At a time when political candidates are holding press events to tout endorsements, a group of elected leaders met in front of the Museum of Jewish Heritage in Manhattan on Monday to denounce a candidate for Congress, Brooklyn City Councilman Charles Barron.
"In every wonderful place, there is a viper," former Mayor Ed Koch said at the event. "The name of the viper: Charles Barron. What is so interesting about him is that he can be very charming. And so can a snake."
Organized by City Councilman David Greenfield, the event featured Councilman Michael Nelson; Assemblymembers Helene Weinstein, Dov Hikind and Steven Cymbrowitz; Congressman Jerrold Nadler; and former Mayor Ed Koch.
Greenfrield said that he invited his fellow leaders to alert voters about Barron's inflammatory rhetoric about Israel, including having called it "the biggest terrorist in the world" and comparing it to Nazi Germany. They also attacked Barron's defense of ousted Libyan dictator Moammar Gadhafi and embattled Zimbabwean President Robert Mugabe.
Before the event, Greenfield not only attacked Barron on his record in City Council, but also called him "the David Duke of New York City." Greenfield, who serves in the council with Barron, said that a win by the East New York candidate would set back racial relations in Brooklyn.
"In Crown Heights, those of us in the Jewish and African American community have worked very hard to work together," Greenfield said before the event. "To have someone like Charles Barron out there is quite frankly dangerous."
Barron responded to Monday's event by saying it was a distraction from what matters to his current and prospective constituents.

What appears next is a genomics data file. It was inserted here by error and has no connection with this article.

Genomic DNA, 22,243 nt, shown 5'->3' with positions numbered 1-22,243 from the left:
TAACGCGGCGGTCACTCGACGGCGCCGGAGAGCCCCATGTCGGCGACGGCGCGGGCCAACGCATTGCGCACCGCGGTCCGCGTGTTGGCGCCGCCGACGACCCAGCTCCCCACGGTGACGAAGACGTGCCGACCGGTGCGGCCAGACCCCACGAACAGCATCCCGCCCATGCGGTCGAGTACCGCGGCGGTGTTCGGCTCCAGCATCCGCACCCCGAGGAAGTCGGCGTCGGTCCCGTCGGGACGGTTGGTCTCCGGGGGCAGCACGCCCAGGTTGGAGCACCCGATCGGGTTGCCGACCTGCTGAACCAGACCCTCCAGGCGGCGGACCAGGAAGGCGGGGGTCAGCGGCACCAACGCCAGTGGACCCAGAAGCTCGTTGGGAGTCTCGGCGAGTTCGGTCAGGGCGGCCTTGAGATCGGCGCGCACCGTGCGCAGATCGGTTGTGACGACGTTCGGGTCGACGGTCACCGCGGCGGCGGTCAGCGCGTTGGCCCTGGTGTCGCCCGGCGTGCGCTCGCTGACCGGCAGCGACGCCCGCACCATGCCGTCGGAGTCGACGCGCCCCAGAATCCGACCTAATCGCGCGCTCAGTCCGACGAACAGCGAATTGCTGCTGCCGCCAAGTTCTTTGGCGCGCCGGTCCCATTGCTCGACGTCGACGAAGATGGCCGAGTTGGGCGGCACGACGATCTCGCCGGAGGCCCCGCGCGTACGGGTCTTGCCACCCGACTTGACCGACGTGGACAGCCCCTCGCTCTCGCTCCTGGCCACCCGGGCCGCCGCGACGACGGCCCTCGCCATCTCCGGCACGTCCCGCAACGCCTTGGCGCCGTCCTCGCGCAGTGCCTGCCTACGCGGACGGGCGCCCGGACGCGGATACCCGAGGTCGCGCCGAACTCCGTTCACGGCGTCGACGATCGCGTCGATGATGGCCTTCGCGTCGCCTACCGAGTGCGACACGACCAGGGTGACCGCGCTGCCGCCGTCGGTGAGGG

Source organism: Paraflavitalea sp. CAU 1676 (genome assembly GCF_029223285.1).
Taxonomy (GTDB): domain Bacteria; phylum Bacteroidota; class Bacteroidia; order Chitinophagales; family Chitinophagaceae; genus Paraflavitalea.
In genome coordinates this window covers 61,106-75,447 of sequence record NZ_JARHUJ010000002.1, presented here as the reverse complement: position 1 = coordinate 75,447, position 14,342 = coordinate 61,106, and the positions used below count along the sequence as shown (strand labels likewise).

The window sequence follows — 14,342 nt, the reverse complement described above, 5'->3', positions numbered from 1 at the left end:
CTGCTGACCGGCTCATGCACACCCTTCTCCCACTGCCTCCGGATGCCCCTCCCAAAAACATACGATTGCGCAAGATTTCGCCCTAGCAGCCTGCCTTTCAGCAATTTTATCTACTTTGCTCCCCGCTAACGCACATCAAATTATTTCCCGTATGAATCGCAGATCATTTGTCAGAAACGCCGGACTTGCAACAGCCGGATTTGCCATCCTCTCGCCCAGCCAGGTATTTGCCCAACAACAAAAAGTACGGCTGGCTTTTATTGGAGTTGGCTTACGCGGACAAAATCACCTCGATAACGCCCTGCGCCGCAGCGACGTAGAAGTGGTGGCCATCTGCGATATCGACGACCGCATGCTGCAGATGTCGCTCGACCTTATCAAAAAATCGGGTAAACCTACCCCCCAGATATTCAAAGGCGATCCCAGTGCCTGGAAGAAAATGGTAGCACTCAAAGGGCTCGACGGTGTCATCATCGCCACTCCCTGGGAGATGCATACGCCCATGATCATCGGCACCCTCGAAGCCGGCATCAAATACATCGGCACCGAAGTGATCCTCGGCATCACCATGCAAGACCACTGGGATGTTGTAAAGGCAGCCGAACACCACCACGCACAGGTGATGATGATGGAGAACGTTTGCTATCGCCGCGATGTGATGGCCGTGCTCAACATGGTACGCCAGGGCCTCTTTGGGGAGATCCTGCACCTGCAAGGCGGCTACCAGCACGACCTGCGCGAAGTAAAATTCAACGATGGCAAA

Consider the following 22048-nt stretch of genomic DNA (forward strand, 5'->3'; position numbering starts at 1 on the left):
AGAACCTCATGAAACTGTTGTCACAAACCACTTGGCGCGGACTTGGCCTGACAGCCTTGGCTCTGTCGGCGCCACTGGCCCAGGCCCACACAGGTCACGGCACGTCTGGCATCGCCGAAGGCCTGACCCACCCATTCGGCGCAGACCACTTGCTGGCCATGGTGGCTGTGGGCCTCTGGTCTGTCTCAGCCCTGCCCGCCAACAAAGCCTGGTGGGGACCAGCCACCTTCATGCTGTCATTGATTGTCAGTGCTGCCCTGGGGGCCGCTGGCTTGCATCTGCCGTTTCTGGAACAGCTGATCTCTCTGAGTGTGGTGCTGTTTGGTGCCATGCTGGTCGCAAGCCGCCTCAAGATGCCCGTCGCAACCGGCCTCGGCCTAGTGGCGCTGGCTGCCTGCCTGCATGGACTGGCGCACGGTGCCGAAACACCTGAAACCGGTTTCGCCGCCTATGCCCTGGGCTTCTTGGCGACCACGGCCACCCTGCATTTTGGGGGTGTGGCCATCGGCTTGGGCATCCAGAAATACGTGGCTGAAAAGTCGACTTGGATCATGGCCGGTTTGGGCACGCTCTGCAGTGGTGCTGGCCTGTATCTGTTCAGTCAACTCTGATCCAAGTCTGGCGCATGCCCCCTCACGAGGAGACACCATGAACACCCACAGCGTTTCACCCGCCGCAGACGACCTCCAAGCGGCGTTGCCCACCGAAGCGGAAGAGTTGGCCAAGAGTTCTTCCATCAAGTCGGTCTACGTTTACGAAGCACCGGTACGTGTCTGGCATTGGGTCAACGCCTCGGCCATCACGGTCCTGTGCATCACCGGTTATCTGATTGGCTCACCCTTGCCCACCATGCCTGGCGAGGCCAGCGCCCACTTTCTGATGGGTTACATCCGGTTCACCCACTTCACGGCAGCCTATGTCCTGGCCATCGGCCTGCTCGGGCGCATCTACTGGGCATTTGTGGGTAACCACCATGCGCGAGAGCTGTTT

"I'm not letting this distract me from the issues facing the district," Barron said. "This is a reaction the momentum that our campaign has built over the last few weeks."
Barron recently received endorsements from influential public union DC-37, the New York Amsterdam Press and the district's incumbent, Congressman Ed Towns. He added that his constituents have only approached him about community needs such as unemployment, public education and affordable housing.
Congressman Nadler said that while all voters have the same concerns, Barron's comments on Israel have created questions about his character.
"Anyone who represents this neighborhood has to be concerned with those kinds of issues, but that's assuming that Mr. Barron is sincerely concerned with housing conditions," Nadler said after the event. "That doesn't excuse demagoguery, racism and anti-Semitism."
Greenfield repeatedly said that today's gathering was about Barron's candidacy -- not about Barron's Congressional rival, State Assemblyman Hakeem Jeffries. Still, almost every speaker named Jeffries as an alternative to Barron and said that they would support the Jeffries campaign.
While Jeffries has the support Jewish political community, those leaders in attendance spoke harshly about the 27-year incumbent's announcement last week to support Barron. Hikind called the Towns endorsement political and unprincipled.
"Four years ago, we stood with Ed Towns," Hikind said. "He asked us to stand with him against Charles Barron. He told us how dangerous Charles Barron was."
The Jeffries campaign declined to comment.